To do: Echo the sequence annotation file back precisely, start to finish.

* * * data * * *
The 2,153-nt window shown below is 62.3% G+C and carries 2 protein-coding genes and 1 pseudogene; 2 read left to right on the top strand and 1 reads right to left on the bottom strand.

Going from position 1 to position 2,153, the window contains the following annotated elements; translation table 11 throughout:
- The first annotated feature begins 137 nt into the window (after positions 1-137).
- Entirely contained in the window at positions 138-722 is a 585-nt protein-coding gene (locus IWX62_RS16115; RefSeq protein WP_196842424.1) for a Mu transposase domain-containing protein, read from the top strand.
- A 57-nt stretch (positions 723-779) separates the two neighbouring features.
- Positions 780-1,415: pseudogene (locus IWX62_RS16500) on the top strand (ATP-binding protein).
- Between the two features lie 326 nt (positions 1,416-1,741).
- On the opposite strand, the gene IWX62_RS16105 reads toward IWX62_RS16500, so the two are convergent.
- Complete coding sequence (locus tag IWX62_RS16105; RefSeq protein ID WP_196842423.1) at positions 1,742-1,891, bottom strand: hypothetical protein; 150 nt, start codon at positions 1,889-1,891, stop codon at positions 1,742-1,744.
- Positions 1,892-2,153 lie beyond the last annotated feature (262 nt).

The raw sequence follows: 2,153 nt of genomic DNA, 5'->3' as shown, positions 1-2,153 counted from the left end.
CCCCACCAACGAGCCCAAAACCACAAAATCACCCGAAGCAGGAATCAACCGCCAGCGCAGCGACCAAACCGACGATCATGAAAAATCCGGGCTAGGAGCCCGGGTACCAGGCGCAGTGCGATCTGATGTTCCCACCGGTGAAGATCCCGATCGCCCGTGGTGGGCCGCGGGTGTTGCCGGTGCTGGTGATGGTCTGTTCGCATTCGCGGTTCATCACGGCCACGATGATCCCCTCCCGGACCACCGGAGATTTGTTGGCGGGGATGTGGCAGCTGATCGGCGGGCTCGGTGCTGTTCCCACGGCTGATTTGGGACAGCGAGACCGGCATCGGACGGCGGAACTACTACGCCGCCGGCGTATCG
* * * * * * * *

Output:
The 2,153-nt window shown below is 62.3% G+C and carries 2 protein-coding genes and 1 pseudogene; 2 read left to right on the top strand and 1 reads right to left on the bottom strand.

Going from position 1 to position 2,153, the window contains the following annotated elements; translation table 11 throughout:
- The first annotated feature begins 137 nt into the window (after positions 1-137).
- Entirely contained in the window at positions 138-722 is a 585-nt protein-coding gene (locus IWX62_RS16115; RefSeq protein WP_196842424.1) for a Mu transposase domain-containing protein, read from the top strand.
- A 57-nt stretch (positions 723-779) separates the two neighbouring features.
- Positions 780-1,415: pseudogene (locus IWX62_RS16500) on the top strand (ATP-binding protein).
- Between the two features lie 326 nt (positions 1,416-1,741).
- On the opposite strand, the gene IWX62_RS16105 reads toward IWX62_RS16500, so the two are convergent.
- Complete coding sequence (locus tag IWX62_RS16105; RefSeq protein ID WP_196842423.1) at positions 1,742-1,891, bottom strand: hypothetical protein; 150 nt, start codon at positions 1,889-1,891, stop codon at positions 1,742-1,744.
- Positions 1,892-2,153 lie beyond the last annotated feature (262 nt).

The raw sequence follows: 2,153 nt of genomic DNA, 5'->3' as shown, positions 1-2,153 counted from the left end.
CCCCACCAACGAGCCCAAAACCACAAAATCACCCGAAGCAGGAATCAACCGCCAGCGCAGCGACCAAACCGACGATCATGAAAAATCCGGGCTAGGAGCCCGGGTACCAGGCGCAGTGCGATCTGATGTTCCCACCGGTGAAGATCCCGATCGCCCGTGGTGGGCCGCGGGTGTTGCCGGTGCTGGTGATGGTCTGTTCGCATTCGCGGTTCATCACGGCCACGATGATCCCCTCCCGGACCACCGGAGATTTGTTGGCGGGGATGTGGCAGCTGATCGGCGGGCTCGGTGCTGTTCCCACGGCTGATTTGGGACAGCGAGACCGGCATCGGACGGCGGAACTACTACGCCGCCGGCGTATCG